Last week, Hollywood, Health & Society at USC Annenberg’s Norman Lear Center released a report titled “Trigger Warning: Gun Guidelines for the Media.” This report focuses on the portrayal of guns and gun violence in the media, particularly in movies and television. It sheds light on the alarming levels of gun violence in the United States and provides suggestions on how the media can update its portrayal of guns and gun violence.
The report begins by presenting both real-world and Hollywood statistics, emphasizing what most of us already know: there are too many guns, and the prevalence of violence is negatively impacting our children. Unfortunately, Hollywood’s portrayal of gun violence is not helping the situation.
When you reach the recommendations section for Hollywood, the first item on the very short list is “Avoid portraying law enforcement use-of-force as heroic.”
I was thinking about that as I watched the series finale of NCIS: Los Angeles on Paramount+. It’s not a show I was particularly attached to during its network run. I was just interested in how they would wrap up 14 seasons of storylines. (Spoiler Alert: A pregnancy, a wedding, and a call to adventure.) The NCIS franchise has always been odd in that it covers a very specific niche type of law enforcement. However, that is limiting in terms of procedurals, so the NCIS crews seem to do a lot of jurisdictional overreaching. They’ve always managed to make the Navy seem like the deadliest of all branches of the armed forces. There are almost 1000 episodes of NCIS across four different shows, all created by â€ŽDonald P. Bellisarioâ€Ž. That’s a lot of dead sailors. And every week, there are gun battles, explosions, and bombs detonating on the streets of various locations, be it Los Angeles, Bethesda, New Orleans, or Honolulu.
Dick Wolf’s Law & Order franchise has been running even longer with seven different series over 22 years (Law & Order, Special Victims Unit, Criminal Intent, Trial by Jury, Law & Order LA, True Crime, and Organized Crime). As a show, it’s definitely more grounded in the real world of law enforcement. However, there’s no question that it glorifies use-of-force whenever necessary to advance a storyline.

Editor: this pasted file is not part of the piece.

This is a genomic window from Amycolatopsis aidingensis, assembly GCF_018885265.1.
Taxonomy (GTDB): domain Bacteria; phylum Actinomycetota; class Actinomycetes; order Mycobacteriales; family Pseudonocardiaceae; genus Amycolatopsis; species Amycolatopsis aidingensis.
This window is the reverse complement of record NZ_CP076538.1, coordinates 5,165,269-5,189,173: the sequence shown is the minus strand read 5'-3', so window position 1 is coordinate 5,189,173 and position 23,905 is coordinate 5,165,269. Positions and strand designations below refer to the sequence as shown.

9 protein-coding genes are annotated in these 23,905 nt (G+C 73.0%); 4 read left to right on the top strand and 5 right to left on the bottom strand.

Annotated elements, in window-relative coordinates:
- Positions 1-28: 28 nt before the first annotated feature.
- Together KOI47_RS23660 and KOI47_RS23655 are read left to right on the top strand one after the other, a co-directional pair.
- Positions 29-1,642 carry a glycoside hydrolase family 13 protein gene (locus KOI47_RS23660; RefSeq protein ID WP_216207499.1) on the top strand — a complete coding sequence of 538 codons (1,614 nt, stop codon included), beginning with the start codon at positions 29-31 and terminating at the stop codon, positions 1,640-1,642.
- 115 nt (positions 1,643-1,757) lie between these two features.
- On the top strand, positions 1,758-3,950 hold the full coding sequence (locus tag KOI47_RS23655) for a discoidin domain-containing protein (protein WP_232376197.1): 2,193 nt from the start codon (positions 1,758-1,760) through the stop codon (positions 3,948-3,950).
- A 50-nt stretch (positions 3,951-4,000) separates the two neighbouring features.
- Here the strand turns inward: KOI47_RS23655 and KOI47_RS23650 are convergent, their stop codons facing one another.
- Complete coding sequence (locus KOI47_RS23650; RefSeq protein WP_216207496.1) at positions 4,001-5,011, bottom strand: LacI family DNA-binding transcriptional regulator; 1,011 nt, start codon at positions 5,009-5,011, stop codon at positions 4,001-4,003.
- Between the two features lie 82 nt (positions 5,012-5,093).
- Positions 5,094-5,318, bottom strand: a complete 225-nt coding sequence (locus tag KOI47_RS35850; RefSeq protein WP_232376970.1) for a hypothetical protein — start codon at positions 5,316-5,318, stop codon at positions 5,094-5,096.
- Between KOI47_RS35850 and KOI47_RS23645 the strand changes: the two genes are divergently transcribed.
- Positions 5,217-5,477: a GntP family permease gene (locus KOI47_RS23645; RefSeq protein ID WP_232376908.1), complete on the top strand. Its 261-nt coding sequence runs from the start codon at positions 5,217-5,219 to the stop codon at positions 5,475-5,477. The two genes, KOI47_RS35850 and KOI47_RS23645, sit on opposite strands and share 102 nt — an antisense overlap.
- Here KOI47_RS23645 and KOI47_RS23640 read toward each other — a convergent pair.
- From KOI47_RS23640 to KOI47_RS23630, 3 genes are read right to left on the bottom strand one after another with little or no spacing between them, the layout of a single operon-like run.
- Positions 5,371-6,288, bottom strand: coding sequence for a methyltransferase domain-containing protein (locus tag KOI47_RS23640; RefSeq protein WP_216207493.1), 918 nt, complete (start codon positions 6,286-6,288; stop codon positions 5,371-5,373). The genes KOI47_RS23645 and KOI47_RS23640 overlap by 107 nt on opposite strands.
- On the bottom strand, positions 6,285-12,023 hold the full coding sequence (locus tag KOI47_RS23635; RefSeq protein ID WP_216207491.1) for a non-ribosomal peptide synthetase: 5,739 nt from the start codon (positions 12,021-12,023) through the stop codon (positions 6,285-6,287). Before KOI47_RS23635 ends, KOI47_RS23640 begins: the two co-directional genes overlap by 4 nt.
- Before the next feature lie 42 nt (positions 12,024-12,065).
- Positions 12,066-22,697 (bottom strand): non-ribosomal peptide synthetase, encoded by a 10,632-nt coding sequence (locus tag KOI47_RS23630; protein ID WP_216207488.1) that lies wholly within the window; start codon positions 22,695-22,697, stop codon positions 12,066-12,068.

Wolf is also responsible for the “One Chicago Universe,” featuring shows such as Chicago Fire, Chicago P.D., Chicago Med, and the short-lived Chicago Justice. These interconnected shows dominate NBC’s Wednesday night lineup, intertwining their narratives.
In addition to the above-mentioned franchises, CBS has made Tuesday nights dedicated to its dramatic portrayal of the FBI, with shows like FBI, FBI International, and FBI Most Wanted airing back-to-back-to-back. These series often feature cast members from the Law & Order franchise, seamlessly adopting the jingoistic language of federal law enforcement.
CBS’s S.W.A.T., led by Shemar Moore, and David Boreanaz’s Seal Team (formerly a network show, now streaming-only) also contribute to the pervasive presence of police dramas on television. While these shows entertain viewers, it’s important to recognize that they often present an unrealistic picture of how law enforcement operates.
Another CBS show, Blue Bloods, has spanned 14 seasons, chronicling the lives of one family deeply rooted in the NYPD. Tom Selleck portrays the family patriarch, who also serves as the Police Commissioner. The show portrays a family in which every member is either a cop or a lawyer. However, this portrayal glosses over the financial realities of multi-generational cop families struggling to afford to live in New York City’s five boroughs.